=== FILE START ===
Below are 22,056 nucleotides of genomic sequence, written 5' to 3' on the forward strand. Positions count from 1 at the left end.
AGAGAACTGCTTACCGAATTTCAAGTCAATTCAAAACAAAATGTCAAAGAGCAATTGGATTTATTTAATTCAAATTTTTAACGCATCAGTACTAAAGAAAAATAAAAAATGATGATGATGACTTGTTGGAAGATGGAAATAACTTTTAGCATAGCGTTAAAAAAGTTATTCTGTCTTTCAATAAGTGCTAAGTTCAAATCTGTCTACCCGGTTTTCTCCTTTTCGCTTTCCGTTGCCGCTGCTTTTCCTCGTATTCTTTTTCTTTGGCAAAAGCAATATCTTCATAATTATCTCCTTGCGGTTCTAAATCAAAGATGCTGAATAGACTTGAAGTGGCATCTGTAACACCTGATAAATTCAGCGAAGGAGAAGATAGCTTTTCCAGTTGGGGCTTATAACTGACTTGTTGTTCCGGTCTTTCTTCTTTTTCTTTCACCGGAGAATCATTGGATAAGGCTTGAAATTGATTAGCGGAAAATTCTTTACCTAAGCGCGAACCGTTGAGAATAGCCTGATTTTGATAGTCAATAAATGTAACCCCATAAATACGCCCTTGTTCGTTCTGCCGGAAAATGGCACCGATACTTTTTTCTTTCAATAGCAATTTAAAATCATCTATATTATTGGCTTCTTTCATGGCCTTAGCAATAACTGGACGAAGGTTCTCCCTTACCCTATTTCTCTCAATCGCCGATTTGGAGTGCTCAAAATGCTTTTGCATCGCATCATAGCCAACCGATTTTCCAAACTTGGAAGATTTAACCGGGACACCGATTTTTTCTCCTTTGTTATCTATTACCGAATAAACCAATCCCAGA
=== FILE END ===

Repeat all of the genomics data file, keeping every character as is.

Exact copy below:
Below are 22,056 nucleotides of genomic sequence, written 5' to 3' on the forward strand. Positions count from 1 at the left end.
AGAGAACTGCTTACCGAATTTCAAGTCAATTCAAAACAAAATGTCAAAGAGCAATTGGATTTATTTAATTCAAATTTTTAACGCATCAGTACTAAAGAAAAATAAAAAATGATGATGATGACTTGTTGGAAGATGGAAATAACTTTTAGCATAGCGTTAAAAAAGTTATTCTGTCTTTCAATAAGTGCTAAGTTCAAATCTGTCTACCCGGTTTTCTCCTTTTCGCTTTCCGTTGCCGCTGCTTTTCCTCGTATTCTTTTTCTTTGGCAAAAGCAATATCTTCATAATTATCTCCTTGCGGTTCTAAATCAAAGATGCTGAATAGACTTGAAGTGGCATCTGTAACACCTGATAAATTCAGCGAAGGAGAAGATAGCTTTTCCAGTTGGGGCTTATAACTGACTTGTTGTTCCGGTCTTTCTTCTTTTTCTTTCACCGGAGAATCATTGGATAAGGCTTGAAATTGATTAGCGGAAAATTCTTTACCTAAGCGCGAACCGTTGAGAATAGCCTGATTTTGATAGTCAATAAATGTAACCCCATAAATACGCCCTTGTTCGTTCTGCCGGAAAATGGCACCGATACTTTTTTCTTTCAATAGCAATTTAAAATCATCTATATTATTGGCTTCTTTCATGGCCTTAGCAATAACTGGACGAAGGTTCTCCCTTACCCTATTTCTCTCAATCGCCGATTTGGAGTGCTCAAAATGCTTTTGCATCGCATCATAGCCAACCGATTTTCCAAACTTGGAAGATTTAACCGGGACACCGATTTTTTCTCCTTTGTTATCTATTACCGAATAAACCAATCCCAGA